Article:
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Poliomyelitis (Polio)

Poliomyelitis is an acute, highly infectious viral disease that affects the nerve and can lead to partial or total paralysis causing irreversible neurological damage.

The worldwide polio immunization program has allowed to eradicate the virus in most parts of the world, but the disease remains endemic in Afghanistan, Nigeria and Pakistan, and outbreaks have been reported in Somalia, Kenya and Syria.

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Brief Description

Polio is caused by poliovirus, a pathogenic microorganism transmitted only between humans via fecal-oral route or by contaminated food or drinks that have been in contact with infected mucus, saliva or phlegm.

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Initial symptoms include fever, weakenss, vomit, neck stiffness and pain in the limbs.

There are different forms of polio:

  • Mild polio: also known as minor or abortive poliomyelitis, this form may be asymptomatic or cause generic flu-like symptoms.

  • Greater or paralytic poliomyelitis is the most severe form and occurs in about 10% of cases. The initial symptoms are easily confused with those of a common flu, but worsen after about ten days. The patient complains of severe pain and muscle spasms, loss of reflexes and skin sensitivity, flaccid paralysis and inability to walk. Generally only the lower limbs are involved, though also muscles of the throat, neck, chest and abdomen may be compromised; there is a respiratory failure risk if the poliovirus reaches the spinal cord nerves that control thorax muscles.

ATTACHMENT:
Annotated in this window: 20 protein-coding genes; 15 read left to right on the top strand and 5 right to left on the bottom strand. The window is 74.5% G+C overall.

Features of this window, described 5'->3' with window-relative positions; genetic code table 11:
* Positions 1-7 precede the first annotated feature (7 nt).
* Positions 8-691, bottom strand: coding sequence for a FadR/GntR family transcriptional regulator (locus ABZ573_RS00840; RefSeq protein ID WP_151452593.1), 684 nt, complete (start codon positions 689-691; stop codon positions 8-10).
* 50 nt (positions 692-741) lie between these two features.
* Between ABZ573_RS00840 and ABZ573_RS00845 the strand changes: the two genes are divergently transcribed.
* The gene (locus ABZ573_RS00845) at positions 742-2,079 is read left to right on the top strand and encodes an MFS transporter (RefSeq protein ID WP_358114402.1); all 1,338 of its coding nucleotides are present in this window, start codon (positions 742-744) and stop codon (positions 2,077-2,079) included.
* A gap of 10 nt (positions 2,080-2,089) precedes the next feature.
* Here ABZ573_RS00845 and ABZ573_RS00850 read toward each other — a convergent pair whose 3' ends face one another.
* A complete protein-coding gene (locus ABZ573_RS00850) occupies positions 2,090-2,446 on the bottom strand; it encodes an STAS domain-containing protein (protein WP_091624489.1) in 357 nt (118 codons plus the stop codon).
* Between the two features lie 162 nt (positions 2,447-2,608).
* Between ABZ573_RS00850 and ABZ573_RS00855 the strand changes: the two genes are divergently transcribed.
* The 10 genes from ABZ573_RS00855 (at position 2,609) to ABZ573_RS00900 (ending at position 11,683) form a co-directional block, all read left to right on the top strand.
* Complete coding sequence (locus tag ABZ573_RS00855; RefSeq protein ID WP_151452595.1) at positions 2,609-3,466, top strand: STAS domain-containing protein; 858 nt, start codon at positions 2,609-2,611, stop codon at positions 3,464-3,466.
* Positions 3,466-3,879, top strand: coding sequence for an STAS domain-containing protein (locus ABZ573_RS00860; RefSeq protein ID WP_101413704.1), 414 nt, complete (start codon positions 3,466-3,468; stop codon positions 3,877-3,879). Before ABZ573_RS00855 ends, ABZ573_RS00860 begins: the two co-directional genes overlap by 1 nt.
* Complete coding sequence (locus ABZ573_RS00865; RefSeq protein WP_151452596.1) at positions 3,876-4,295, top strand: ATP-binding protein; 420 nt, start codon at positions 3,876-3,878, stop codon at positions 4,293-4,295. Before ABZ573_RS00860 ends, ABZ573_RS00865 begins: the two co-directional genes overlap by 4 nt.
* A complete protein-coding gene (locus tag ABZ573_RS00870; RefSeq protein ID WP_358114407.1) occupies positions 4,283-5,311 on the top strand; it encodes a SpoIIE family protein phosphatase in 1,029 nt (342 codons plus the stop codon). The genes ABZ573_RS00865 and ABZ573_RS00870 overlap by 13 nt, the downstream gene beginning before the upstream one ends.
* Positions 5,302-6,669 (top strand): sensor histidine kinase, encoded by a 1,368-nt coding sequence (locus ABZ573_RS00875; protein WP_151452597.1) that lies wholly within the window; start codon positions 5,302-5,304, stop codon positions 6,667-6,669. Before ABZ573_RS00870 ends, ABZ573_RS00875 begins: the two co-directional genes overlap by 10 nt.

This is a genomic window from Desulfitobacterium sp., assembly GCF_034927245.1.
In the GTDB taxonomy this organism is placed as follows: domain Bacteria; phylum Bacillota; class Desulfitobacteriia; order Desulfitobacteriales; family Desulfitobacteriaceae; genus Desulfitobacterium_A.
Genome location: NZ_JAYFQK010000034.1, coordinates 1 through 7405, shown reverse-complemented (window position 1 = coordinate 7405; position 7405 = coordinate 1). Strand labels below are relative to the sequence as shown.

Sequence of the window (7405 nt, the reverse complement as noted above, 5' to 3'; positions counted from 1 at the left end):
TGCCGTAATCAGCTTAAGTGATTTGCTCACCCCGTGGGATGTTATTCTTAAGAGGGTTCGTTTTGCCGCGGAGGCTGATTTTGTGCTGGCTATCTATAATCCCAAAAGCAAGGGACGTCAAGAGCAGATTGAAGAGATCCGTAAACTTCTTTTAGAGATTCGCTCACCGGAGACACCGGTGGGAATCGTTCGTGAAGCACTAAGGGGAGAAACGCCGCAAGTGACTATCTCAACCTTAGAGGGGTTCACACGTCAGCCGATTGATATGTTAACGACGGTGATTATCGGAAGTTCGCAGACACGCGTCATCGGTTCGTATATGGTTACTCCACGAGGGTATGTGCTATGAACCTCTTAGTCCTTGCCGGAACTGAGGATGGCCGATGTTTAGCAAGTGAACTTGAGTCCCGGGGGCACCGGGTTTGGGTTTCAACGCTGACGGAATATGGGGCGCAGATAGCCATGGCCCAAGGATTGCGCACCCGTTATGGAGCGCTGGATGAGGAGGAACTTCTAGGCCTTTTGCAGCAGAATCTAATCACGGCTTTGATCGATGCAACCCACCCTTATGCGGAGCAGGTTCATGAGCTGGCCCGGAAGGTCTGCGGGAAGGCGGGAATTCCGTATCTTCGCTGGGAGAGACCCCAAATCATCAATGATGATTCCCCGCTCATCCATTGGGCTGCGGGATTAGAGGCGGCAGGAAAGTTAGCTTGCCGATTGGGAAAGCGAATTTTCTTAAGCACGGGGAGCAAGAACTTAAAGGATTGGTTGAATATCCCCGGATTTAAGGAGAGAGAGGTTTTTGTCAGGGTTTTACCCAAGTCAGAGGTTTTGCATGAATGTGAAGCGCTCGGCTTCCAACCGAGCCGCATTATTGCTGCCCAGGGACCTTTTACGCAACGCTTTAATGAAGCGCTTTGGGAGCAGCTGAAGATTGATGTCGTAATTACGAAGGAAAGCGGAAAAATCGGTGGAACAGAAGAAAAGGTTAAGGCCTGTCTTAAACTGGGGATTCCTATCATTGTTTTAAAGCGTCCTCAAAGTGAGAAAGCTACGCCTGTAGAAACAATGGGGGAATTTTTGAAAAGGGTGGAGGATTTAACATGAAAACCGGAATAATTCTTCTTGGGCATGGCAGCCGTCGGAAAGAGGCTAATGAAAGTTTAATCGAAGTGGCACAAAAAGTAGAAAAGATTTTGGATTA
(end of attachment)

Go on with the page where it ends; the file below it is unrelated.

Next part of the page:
A trail of invalidating symptoms known as Post Polio Syndrome (PPS) may follow the recovery from polio for a long time (more than 30 years). Among the most common symptoms there is general fatigue, sleep apnoea, muscle atrophy and joint weakness, difficulties breathing and swallowing, poor tolerance to the cold.

Cures and Therapy

At the present moment there is not a cure for polio, therefore action is focused towards prevention, immunization and symptom relief.

The therapy of paralytic form includes:

  • Physical therapy to minimize muscle damage and slow the paralysis progression.

  • Invasive mechanical ventilation via tracheotomy when polio affects respiratory muscles.

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